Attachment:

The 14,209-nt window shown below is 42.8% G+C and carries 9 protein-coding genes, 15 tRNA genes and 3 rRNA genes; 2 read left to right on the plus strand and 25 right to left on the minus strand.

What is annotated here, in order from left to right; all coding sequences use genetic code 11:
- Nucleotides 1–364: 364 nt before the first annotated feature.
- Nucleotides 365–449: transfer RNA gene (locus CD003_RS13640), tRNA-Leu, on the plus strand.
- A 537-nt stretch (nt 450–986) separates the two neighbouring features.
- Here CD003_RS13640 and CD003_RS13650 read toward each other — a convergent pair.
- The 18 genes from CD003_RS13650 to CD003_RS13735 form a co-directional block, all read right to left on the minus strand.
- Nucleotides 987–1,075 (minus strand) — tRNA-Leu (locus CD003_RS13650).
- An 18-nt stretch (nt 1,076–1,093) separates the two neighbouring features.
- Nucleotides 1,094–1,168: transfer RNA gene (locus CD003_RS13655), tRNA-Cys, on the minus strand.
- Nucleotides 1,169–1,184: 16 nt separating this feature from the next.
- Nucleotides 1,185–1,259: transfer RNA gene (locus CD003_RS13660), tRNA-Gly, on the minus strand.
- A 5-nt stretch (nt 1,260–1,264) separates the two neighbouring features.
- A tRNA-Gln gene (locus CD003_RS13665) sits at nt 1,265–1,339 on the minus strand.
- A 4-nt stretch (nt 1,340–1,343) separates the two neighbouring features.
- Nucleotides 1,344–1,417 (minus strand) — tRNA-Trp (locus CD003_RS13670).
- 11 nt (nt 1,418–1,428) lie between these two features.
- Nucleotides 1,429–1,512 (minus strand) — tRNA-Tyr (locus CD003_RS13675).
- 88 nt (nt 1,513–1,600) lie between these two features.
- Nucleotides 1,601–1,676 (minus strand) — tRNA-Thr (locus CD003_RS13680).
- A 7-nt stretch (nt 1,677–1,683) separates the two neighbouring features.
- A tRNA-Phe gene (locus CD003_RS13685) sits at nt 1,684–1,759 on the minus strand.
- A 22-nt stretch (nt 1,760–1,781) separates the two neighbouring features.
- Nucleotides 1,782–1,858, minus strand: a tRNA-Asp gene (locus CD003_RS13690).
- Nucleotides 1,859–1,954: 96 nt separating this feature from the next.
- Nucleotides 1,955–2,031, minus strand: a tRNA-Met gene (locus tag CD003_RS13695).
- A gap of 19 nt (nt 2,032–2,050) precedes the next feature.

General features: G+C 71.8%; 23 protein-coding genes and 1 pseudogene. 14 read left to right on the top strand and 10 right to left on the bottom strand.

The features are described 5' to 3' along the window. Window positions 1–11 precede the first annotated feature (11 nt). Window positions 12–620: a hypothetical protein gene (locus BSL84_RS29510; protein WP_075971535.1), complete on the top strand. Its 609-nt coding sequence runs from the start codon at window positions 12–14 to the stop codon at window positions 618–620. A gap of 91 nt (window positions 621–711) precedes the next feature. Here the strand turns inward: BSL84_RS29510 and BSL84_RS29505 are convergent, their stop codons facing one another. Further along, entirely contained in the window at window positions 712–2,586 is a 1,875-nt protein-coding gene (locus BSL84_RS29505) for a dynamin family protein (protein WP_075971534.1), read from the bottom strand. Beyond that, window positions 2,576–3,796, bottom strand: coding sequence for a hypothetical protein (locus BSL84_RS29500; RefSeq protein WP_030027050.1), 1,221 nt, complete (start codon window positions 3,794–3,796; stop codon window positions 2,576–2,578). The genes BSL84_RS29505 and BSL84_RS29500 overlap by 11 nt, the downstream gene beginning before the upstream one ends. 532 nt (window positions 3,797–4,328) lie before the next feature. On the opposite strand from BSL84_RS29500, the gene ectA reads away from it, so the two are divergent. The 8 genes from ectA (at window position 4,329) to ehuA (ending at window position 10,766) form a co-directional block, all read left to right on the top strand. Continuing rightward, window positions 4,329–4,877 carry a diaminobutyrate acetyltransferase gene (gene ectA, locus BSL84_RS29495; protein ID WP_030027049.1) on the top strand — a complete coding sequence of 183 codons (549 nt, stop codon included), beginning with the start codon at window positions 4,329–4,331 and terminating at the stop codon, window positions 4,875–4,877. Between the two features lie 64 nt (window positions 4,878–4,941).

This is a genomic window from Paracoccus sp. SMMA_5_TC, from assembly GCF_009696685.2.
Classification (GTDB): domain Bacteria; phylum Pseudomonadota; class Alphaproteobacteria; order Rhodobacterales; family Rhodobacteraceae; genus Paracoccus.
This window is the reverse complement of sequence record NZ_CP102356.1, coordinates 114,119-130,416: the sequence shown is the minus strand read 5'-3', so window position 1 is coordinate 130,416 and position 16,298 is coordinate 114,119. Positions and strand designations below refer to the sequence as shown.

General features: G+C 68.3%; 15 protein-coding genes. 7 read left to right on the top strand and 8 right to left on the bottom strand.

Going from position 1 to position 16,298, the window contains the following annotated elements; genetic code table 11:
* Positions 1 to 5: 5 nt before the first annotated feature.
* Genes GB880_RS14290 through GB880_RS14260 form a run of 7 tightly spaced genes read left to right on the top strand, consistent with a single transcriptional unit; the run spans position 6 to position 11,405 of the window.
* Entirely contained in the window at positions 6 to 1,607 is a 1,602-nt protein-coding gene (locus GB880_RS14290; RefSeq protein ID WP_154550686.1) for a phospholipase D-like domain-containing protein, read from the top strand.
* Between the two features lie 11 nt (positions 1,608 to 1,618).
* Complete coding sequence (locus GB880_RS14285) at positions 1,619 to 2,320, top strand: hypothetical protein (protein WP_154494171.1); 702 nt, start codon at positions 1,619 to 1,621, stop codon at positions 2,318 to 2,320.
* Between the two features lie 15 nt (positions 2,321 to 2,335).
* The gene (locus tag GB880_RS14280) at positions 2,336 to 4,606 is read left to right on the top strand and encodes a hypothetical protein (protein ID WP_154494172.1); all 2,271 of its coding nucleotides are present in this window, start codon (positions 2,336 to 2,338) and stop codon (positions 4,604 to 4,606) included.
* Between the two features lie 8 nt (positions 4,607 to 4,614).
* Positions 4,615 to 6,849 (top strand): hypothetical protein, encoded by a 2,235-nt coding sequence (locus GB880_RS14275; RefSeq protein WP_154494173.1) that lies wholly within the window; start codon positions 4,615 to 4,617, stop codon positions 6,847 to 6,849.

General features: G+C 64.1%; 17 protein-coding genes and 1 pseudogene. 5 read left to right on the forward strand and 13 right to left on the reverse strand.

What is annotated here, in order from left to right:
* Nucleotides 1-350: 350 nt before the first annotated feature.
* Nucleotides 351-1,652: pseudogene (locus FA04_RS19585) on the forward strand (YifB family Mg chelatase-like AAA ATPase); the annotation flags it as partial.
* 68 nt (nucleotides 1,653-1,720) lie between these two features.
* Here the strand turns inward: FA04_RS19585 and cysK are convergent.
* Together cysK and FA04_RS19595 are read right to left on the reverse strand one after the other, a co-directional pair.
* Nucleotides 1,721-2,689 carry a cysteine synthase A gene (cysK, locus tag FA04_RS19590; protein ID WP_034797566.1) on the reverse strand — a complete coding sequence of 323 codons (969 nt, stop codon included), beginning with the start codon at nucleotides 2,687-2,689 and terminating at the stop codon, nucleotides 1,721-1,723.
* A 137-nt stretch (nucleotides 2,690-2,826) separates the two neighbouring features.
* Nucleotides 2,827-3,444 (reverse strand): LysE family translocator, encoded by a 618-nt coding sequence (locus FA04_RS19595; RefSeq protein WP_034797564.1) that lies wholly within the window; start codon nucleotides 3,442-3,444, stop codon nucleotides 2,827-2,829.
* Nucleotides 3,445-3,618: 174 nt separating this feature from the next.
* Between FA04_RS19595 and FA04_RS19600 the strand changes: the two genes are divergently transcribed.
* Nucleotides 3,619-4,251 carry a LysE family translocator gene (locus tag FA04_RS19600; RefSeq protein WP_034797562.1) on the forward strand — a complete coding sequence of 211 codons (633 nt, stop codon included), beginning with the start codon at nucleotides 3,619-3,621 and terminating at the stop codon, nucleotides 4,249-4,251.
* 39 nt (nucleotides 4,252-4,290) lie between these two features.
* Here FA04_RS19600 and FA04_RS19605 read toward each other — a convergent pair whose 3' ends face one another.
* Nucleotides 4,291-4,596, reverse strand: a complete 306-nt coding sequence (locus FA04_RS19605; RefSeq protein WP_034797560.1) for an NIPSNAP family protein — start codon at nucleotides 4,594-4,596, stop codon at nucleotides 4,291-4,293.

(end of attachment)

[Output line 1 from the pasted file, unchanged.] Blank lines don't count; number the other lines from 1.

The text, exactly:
The 14,209-nt window shown below is 42.8% G+C and carries 9 protein-coding genes, 15 tRNA genes and 3 rRNA genes; 2 read left to right on the plus strand and 25 right to left on the minus strand.